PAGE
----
21 Nov 2018 --- Breakfast cereal giant Kellogg’s has welcomed the reversal of a UK Advertising Standards Agency (ASA) junk food advert ban and called for the re-examination of the initial decision. Kellogg’s says the original judgment could have had “potential consequences” for the industry, disincentivizing food companies from developing better-for-you alternatives. The U-turn, which followed an independent review, has sparked criticism from obesity campaigners who originally brought the action against the granola advert.
Part of the initial problem was that the advert used the same cartoon character and catchy jingles usually associated with other high sugar Coco Pops products.
A Kellogg’s spokesperson tells NutritionInsight: “We are pleased the advertising regulator has reversed its decision and ruled that this advert was not in breach of official rules.”
“We felt the original judgment had potential unintended consequences for the industry and the positive intent of the regulations – acting as a disincentive for food companies like us to develop and launch better for you alternatives at a time when people are looking to our industry to take action.”
“We remain committed to playing our part and helping people pick healthier choices in the morning. That’s why last year we announced a significant overhaul of our cereals including reducing sugar in Coco Pops by 40 percent, taking certain high-sugar foods off sale, removing artificial colors and launching new no added sugar and vegan foods.”
In August, the ASA upheld a complaint from the UK’s Obesity Health Alliance (OHA) about an advert for Coco Pops Granola shown on children’s TV.
While Coco Pops Granola is not a high fat, sugar and salt (HFSS) product and not subject to advertising restrictions, the ASA agreed that the advert had the effect of promoting an HFSS product due to use of branding which is highly associated with adverts for other Coco Pops products – some of which are HFSS.
These include the Coco the Monkey character – synonymous with the Coco Pops brand, the “audio logo” or jingle tune and phrases like “it turns the milk chocolatey,” also associated with the brand.
This was an important decision that set a precedent for protecting children from junk food marketing, says the OHA. However, following the ASA ruling, Kellogg’s demanded an independent review and ASA has now decided to reverse its original decision.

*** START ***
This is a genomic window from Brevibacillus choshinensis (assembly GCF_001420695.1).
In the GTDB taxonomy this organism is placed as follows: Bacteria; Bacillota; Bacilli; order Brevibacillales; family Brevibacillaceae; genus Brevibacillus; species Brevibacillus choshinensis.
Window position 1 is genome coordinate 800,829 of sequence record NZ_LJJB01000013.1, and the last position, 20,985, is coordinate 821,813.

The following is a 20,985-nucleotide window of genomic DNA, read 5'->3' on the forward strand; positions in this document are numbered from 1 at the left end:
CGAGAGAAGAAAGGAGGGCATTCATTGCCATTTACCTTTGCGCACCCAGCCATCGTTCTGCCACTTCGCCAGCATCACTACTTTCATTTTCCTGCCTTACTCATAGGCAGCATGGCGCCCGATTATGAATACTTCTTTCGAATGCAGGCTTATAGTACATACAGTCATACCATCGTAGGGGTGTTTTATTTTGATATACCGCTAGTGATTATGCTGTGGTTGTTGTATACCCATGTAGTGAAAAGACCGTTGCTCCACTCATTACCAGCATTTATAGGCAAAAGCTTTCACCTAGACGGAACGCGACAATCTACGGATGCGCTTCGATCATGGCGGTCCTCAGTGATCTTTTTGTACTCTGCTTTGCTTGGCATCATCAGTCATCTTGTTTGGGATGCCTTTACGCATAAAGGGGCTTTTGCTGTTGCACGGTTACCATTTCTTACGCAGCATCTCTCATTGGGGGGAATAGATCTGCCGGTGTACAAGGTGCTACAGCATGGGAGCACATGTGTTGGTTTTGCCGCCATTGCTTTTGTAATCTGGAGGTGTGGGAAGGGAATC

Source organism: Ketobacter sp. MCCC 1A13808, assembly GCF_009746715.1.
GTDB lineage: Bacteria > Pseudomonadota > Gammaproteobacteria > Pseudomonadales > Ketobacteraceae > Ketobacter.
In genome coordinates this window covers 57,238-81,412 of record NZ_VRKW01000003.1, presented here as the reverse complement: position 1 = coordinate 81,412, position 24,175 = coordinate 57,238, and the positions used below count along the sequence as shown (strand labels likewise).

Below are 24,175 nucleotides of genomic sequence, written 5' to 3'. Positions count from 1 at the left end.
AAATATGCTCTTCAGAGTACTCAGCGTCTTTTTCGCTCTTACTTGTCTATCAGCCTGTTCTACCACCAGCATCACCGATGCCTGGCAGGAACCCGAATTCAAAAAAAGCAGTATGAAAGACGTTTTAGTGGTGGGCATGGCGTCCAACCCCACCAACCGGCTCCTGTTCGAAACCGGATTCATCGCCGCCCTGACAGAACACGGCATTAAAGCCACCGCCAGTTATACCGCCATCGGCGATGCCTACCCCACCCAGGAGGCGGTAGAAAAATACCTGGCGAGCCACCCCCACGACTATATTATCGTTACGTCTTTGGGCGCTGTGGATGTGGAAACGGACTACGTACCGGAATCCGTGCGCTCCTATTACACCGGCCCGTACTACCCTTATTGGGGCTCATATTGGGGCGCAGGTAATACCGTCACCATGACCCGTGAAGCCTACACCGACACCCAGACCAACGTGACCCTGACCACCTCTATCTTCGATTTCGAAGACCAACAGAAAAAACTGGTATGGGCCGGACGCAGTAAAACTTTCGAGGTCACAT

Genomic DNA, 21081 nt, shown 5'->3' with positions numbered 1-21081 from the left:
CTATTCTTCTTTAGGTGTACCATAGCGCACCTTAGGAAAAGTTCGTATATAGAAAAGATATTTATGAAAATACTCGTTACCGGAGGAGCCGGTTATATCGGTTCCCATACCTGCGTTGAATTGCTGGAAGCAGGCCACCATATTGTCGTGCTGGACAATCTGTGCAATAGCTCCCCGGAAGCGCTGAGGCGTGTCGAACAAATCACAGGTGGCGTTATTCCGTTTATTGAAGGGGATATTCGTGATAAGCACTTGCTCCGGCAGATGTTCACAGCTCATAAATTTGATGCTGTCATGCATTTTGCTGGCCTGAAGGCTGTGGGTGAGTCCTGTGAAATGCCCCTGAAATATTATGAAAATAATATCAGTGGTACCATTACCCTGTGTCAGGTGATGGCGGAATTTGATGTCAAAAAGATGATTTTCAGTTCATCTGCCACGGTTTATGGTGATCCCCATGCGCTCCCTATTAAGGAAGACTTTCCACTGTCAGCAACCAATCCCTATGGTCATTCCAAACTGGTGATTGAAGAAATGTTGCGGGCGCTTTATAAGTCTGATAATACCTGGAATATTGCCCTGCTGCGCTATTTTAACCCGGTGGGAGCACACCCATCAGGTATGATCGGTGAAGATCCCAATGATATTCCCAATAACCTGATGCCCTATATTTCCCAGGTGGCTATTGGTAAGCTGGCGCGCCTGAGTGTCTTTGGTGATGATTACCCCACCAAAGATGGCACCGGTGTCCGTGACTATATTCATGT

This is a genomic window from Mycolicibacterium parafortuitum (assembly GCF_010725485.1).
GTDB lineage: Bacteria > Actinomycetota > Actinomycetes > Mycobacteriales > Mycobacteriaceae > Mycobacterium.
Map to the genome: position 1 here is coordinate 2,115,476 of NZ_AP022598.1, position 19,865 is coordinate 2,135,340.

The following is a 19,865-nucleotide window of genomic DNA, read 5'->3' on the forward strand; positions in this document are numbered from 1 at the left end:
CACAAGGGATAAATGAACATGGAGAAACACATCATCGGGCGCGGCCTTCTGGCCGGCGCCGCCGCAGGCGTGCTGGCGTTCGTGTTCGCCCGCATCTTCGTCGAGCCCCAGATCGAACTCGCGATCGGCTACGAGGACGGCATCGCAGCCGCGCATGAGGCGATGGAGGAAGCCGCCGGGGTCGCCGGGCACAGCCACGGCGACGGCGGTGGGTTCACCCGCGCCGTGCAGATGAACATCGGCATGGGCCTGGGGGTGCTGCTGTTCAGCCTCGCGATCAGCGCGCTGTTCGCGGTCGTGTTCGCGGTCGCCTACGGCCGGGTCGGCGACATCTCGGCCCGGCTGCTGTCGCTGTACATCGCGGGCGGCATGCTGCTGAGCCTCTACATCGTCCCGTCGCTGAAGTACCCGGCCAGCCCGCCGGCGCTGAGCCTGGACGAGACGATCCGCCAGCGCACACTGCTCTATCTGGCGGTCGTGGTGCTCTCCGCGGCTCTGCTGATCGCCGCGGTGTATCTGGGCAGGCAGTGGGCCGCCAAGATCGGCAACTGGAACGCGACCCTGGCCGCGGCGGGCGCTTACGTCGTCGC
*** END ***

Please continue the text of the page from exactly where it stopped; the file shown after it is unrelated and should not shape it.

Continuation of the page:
“These adverts are designed specifically to appeal to children with fun cartoon characters including the well-known Coco the Monkey and catchy jingles. The original ruling recognized the power of brand advertising and closed a loophole preventing food companies from advertising to children by using characters and music associated with their unhealthy products,” says Caroline Cerny, Alliance Lead.
“Following a lobbying effort from Kellogg’s, the industry-funded regulator, the Advertising Standards Authority, has rowed back from their original decision. This is what happens when a large multinational food company uses its legal weight to fight rulings that influence their profits.”“Sadly the price is the future health of our children. This is just another example of why we need strong Government action to protect children from unhealthy food marketing, starting with a 9 pm watershed on junk food adverts on TV.”
What is in the advert?According to the ASA ruling, the TV advert for Coco Pops Granola was shown during the children’s program Mr. Bean in January. It began with a group of animated animals standing on each other’s shoulders trying to knock a coconut down from a tree. Coco the Monkey ran up to the hyena standing at the bottom, showed him a bowl of cereal and said “Coco Pops Granola, it’s so chocolatey, so crispy, and look at the milk, it’s turning all chocolatey. Mmm. So, want some?”.
The hyena licked his lips as Coco’s friends shouted: “Taste it, taste it!”. The hyena said “Chocolatey!” and grabbed the bowl from Coco, causing the other animals to fall off his shoulders into a big pile. One of them said “Where’s my breakfast!”, and then “Ow!” as a coconut landed on him.
A voice-over concluded “Coco Pops Granola. Tasty fun for everyone” as Coco and all the animals were shown eating together in the background. A pack of Coco Pops Granola, a bowl and a jug of milk were shown in the foreground. Small on-screen text shown throughout most of the ad stated: “Enjoy as part of a healthy diet and active lifestyle, 45g of Coco Pops Granola = 9 percent RI for sugar”.
The OHA challenged whether the ad was an ad for an HFSS product that was advertised in programs commissioned for, principally directed at or likely to appeal to audiences below the age of 16.
However, Kellogg’s confirmed that Coco Pops Granola was not an HFSS product. The company said it took the Advertising Code seriously and had strict internal policies and processes in place to ensure the HFSS products in its range were not advertised to children. Kellogg intended to market the granola product as a better-for-you breakfast cereal.
By Gaynor Selby
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